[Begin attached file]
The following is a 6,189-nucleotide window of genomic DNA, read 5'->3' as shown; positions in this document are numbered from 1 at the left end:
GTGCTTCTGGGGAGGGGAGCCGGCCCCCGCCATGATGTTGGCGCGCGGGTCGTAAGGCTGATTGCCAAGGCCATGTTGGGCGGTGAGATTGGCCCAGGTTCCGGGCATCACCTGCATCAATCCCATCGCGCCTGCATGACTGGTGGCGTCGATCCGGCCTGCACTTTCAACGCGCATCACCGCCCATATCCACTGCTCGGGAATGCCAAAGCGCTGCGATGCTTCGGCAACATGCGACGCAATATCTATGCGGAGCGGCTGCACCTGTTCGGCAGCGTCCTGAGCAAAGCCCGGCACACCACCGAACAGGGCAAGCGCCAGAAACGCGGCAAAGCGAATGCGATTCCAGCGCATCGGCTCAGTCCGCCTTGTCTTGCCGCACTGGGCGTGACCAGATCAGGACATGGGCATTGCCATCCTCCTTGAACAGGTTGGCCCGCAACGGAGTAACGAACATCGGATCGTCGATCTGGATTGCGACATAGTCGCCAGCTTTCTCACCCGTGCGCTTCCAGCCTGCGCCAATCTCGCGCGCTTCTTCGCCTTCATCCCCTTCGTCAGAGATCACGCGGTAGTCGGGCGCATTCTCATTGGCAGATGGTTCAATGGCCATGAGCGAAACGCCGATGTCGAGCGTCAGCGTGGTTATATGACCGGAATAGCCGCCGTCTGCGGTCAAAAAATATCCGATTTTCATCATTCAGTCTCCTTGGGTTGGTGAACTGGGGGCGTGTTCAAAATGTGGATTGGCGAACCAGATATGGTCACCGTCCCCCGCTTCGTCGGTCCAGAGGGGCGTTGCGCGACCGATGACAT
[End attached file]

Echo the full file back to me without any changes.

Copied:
The following is a 6,189-nucleotide window of genomic DNA, read 5'->3' as shown; positions in this document are numbered from 1 at the left end:
GTGCTTCTGGGGAGGGGAGCCGGCCCCCGCCATGATGTTGGCGCGCGGGTCGTAAGGCTGATTGCCAAGGCCATGTTGGGCGGTGAGATTGGCCCAGGTTCCGGGCATCACCTGCATCAATCCCATCGCGCCTGCATGACTGGTGGCGTCGATCCGGCCTGCACTTTCAACGCGCATCACCGCCCATATCCACTGCTCGGGAATGCCAAAGCGCTGCGATGCTTCGGCAACATGCGACGCAATATCTATGCGGAGCGGCTGCACCTGTTCGGCAGCGTCCTGAGCAAAGCCCGGCACACCACCGAACAGGGCAAGCGCCAGAAACGCGGCAAAGCGAATGCGATTCCAGCGCATCGGCTCAGTCCGCCTTGTCTTGCCGCACTGGGCGTGACCAGATCAGGACATGGGCATTGCCATCCTCCTTGAACAGGTTGGCCCGCAACGGAGTAACGAACATCGGATCGTCGATCTGGATTGCGACATAGTCGCCAGCTTTCTCACCCGTGCGCTTCCAGCCTGCGCCAATCTCGCGCGCTTCTTCGCCTTCATCCCCTTCGTCAGAGATCACGCGGTAGTCGGGCGCATTCTCATTGGCAGATGGTTCAATGGCCATGAGCGAAACGCCGATGTCGAGCGTCAGCGTGGTTATATGACCGGAATAGCCGCCGTCTGCGGTCAAAAAATATCCGATTTTCATCATTCAGTCTCCTTGGGTTGGTGAACTGGGGGCGTGTTCAAAATGTGGATTGGCGAACCAGATATGGTCACCGTCCCCCGCTTCGTCGGTCCAGAGGGGCGTTGCGCGACCGATGACAT